Sheehan not only told why a person would want to run, but he also gave me hope that I might be able to increase my mileage and maybe even run 26 miles and 385 yards.
For those of us who have been running since the '60s, George Sheehan has emerged as our spokesman. His account of his experiences in the '76 and '77 Boston Marathons was a sheer joy to read.
Dr. Sheehan expresses an attitude toward physical fitness that I hope will become as popular as running itself. With fitness come self-confidence and pride, qualities that Sheehan possesses and expresses so well.
Dr. Sheehan's grim depiction of distance running as some sort of masochistic ego-trip ritual is one that many of us who participate in the sport are not fully prepared to accept. Pain and the mystique of overcoming it are but one facet of the total experience of running, an experience that should make one feel better, not worse. If Dr. Sheehan is suffering so much, perhaps he ought to pause at the top of the hill, sniff the wild flowers, enjoy the view and contemplate the long, happy run downhill.
Santa Monica, Calif.
One should not randomly criticize elderly physicians who keep their bodies in reasonably good physical condition. This is an admirable characteristic. However, reading Dr. Sheehan's article reminds me of Mark Twain's description of a politician making a speech down around Aurora, Nev. The fellow had an inflated idea of his own accomplishments, and his speech could be only partially written up in the newspaper because the typesetter ran out of the capital letter I.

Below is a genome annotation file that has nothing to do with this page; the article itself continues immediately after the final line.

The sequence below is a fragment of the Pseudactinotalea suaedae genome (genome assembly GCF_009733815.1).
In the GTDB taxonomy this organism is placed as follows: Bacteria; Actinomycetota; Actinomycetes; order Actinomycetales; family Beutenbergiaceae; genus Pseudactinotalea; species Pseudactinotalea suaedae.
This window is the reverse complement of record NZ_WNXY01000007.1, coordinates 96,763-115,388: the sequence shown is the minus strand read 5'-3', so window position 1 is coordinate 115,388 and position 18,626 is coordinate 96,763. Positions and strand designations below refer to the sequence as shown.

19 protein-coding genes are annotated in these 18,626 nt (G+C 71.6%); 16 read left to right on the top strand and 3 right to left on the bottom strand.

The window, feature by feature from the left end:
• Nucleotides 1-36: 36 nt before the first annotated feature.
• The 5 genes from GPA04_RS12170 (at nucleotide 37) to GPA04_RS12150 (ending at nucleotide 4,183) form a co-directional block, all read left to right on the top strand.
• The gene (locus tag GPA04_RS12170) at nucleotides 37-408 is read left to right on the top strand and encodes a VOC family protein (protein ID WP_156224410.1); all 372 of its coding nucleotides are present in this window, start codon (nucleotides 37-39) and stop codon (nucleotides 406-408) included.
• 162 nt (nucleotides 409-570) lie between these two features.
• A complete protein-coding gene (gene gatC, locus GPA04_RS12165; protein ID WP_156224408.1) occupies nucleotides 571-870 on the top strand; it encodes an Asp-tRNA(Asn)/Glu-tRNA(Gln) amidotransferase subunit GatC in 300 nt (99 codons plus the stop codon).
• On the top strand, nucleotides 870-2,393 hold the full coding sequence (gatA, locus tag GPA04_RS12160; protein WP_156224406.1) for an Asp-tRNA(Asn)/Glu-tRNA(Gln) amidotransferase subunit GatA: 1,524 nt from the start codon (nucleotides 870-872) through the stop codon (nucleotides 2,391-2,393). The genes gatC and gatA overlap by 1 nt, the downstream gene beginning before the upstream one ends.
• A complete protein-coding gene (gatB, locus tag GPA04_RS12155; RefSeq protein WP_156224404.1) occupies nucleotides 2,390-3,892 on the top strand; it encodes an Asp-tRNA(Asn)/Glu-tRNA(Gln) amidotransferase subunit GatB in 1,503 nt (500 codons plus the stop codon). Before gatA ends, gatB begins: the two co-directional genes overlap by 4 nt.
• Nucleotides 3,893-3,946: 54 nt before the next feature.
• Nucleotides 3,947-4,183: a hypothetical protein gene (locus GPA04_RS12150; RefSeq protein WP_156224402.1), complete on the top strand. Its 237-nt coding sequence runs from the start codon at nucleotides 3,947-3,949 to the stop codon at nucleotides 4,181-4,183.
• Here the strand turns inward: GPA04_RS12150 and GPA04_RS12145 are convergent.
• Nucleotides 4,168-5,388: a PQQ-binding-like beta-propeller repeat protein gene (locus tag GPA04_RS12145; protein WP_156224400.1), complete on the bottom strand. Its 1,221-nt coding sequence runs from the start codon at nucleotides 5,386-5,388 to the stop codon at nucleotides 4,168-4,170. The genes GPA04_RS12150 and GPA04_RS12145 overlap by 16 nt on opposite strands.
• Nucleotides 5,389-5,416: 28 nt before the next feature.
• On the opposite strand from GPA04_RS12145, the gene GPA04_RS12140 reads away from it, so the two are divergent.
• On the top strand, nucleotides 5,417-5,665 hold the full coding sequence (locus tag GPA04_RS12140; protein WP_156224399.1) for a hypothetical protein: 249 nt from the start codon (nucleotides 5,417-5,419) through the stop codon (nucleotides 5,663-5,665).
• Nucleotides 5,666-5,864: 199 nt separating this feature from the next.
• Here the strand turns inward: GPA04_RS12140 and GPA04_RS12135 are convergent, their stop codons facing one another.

Many of us physicians are frustrated athletes, and certainly there is no harm in doing as well as we can. However, to imply that completion of the marathon is a feat practically equivalent to the Resurrection is somewhat wearisome.
ROBERT R. MCIVOR, M.D.
The method of taking one's pulse described by Dr. Sheehan—that is, by grasping both carotid arteries simultaneously—is a risky practice that may lead to fainting, dangerous heart-slowing, etc. A safer technique is to take the pulse of one carotid artery or—easier yet—measure the radial pulse by placing the index and middle fingers across the wrist so that their tips are on the thumb side of the hand.
Forest Park, Ill.
ONE FOR POPCORN
Concerning your reference to Bill Walton sitting in the stands eating popcorn and watching his teammates in the NBA playoffs (Why Is This Man Eating Popcorn? April 17), I resent the fact that you call popcorn junk food. It is in fact good food and good for you. It is only when you put tons of salt, seasoning and butter on popcorn that it takes on the aspects of junk food.
GARY A. FREITAS
San Jose, Calif.